Christies offer valuable advice for buyers of Chinese porcelain

We are approaching one of the two busiest periods of the year for Chinese art auctions. More than 12,000 pieces of Chinese art will be available for purchase throughout the UK over the next few weeks. Competition is intense between auction houses. Christies have some top drawer sales coming up and they are tempting buyers with information services. A good idea, we say . . . folow the links for images of porcelain they have for sale.

Christie’s Collecting Guide: 10 things you need to know about Chinese ceramics

From reign marks to firing flaws, the information every collector should be armed with

  • 1 Handle as many pieces as possible

 

Chinese ceramics have been copied for hundreds of years by Chinese potters. They copy out of a reverence for an earlier period but often just to fool the buyer. The market has many copies so buyer beware. When starting to collect ceramics, there is no shortcut to learning and authenticating pieces than to handle as many as possible. Take advantage of the large numbers of Chinese ceramics offered around the world at reputable auction houses. In many ways, auction houses are even better than museums as you can handle pieces in cabinets. In handling many pieces, you get a feel for what a ceramic should feel like in the hand, the weight of the piece, the quality of the painting.

 

A rare Ming-style blue and white pilgrim flask, Bianhu. Yongzheng six-character seal mark. 7 1/8 in. (18.3 cm.) high. Estimate: £60,000-80,000. This work is offered in Inspired Themes: A Fine Selection of Chinese Works of Art on 10 May at Christie’s in London

 

A turquoise-ground famille rose ‘five boys’ vase. Qianlong six-character seal mark in iron-red. 12 1/2 in. (31.8 cm.) high. Estimate: £300,000-500,000. This work is offered in Inspired Themes: A Fine Selection of Chinese Works of Art on 10 May at Christie’s in London

2 Ask questions

Building the knowledge needed to authenticate Chinese ceramics can take many years. Reading reference books can give a structure to the field but pick specialists’ brains and ask as many questions as possible. There is nothing that a specialist with a little time on their hands likes better than to talk about their subject.

Video: Specialist Kate Hunt talks about her passion for Chinese porcelain

  • 3 Always buy what you love

 

Do not necessarily think of buying for investment. In that way you will never be disappointed. Try to buy the best quality example your budget will allow.

 

A famille rose yellow-ground bowl. Daoguang seal mark in underglaze blue and of. 7 3/8 in. (18.7 cm.) diam.. Estimate: £15,000-25,000. This work is offered in Inspired Themes: A Fine Selection of Chinese Works of Art on 10 May at Christie’s in London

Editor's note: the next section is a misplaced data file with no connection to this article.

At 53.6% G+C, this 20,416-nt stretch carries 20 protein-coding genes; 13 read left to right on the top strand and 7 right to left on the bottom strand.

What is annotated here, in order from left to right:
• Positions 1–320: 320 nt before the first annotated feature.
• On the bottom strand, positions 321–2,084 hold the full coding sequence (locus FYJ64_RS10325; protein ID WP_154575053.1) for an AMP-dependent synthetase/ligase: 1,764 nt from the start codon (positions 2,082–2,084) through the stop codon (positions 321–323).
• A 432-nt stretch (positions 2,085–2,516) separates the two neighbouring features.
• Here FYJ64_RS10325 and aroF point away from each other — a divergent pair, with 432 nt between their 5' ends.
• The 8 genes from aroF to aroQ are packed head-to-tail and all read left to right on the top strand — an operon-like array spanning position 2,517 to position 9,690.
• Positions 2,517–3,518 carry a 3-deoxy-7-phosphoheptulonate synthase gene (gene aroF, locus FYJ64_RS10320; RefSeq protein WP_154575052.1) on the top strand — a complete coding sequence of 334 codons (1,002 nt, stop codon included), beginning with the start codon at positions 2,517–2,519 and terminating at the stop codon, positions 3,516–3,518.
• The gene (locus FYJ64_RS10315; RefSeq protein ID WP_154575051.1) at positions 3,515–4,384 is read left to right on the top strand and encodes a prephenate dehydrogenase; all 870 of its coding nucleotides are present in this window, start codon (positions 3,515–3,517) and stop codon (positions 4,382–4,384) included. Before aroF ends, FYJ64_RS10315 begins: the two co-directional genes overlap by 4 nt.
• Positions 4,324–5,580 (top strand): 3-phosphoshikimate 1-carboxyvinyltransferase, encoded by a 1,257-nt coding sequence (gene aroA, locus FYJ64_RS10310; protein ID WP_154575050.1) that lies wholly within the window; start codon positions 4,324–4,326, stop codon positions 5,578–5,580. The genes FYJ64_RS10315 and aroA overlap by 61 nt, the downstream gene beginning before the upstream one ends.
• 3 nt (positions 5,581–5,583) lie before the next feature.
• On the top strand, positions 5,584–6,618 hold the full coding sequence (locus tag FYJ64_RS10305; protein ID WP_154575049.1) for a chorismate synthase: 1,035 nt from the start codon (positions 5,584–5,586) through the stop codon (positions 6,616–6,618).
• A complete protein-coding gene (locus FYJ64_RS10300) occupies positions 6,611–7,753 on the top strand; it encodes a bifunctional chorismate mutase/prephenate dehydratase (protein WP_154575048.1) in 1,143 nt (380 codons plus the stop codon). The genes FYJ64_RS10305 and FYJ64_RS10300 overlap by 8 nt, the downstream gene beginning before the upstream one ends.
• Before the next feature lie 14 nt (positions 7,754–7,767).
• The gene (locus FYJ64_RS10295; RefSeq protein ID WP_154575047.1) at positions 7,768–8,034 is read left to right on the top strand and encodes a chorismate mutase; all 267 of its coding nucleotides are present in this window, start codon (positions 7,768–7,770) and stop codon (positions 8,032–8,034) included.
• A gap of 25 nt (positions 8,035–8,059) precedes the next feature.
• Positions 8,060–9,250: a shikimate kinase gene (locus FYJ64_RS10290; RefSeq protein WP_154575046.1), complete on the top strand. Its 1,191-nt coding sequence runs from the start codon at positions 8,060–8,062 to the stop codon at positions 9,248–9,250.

1. Familiarise yourself with the different palettes and glazes and when they were introduced

For example, the wucai (literally five-colour) palette was used in the Wanli period (1573–1619); from this palette came the famille verte palette introduced in the 17th century and the Kangxi period (1662–1722). This features a predominant green enamel together with blue, red, yellow, black. The famille rose palette was added to the ceramic painter’s repertoire in the 1720s and featured a prominent rose colour; the enamels are opaque and there is a wider repertoire of colours. In the 18th century there were many technical advances and glazes were introduced such as the copper-red glazes and flambé glazes.

 

A Longquan celadon cong-form vase. Sothern Song-Yuan Dynasty (1127-1368). 15 3/4 in. (40 cm.) high. Estimate: £15,000-20,000. This work is offered in Inspired Themes: A Fine Selection of Chinese Works of Art on 10 May at Christie’s in London

 

A rare flambé glazed vase, fang hu. Yongzheng incised six-character seal mark. 11 7/8 in. (30.2 cm.) high. Estimate: £30,000-50,000. This work is offered in Inspired Themes: A Fine Selection of Chinese Works of Art on 10 May at Christie’s in London

  • Learn about the various kilns and the distinction in glazes between kiln sites

 

Ceramics were made all over China and kilns in the north and south produced different types of wares and glazes. For example, in the Song dynasty (960–1279) you get beautiful celadon glazed ceramics from the Longquan located in the southwest Zhejiang province, and also the Yaozhou kilns in the northern China Shaanxi province. The celadon glazes differ between these two kilns with the Longquan glaze giving often a warmer, bluish-green tone compared with the Yaozhou glazes that were more olive in tone. Jun wares in the Song dynasty were produced with beautiful lavender glazes often highlighted by abstract purple splashes. The Dehua kilns specialised in ceramics with white and cream glazes. In the late Ming dynasty in the 17th century the Dehua wares were creamy in tone but by the 19th century these became more ivory and white. From the Ming dynasty, the kilns at Jingdezhen in the south of China produced most of the blue and white ceramics.

 

A set of four doucai ‘shou’ dishes. Daoguang six-character seal marks in. 8 1/4 in. (20.8 cm.) diam. Estimate: £20,000-30,000. This work is offered in Inspired Themes: A Fine Selection of Chinese Works of Art on 10 May at Christie’s in London

6 Turn it over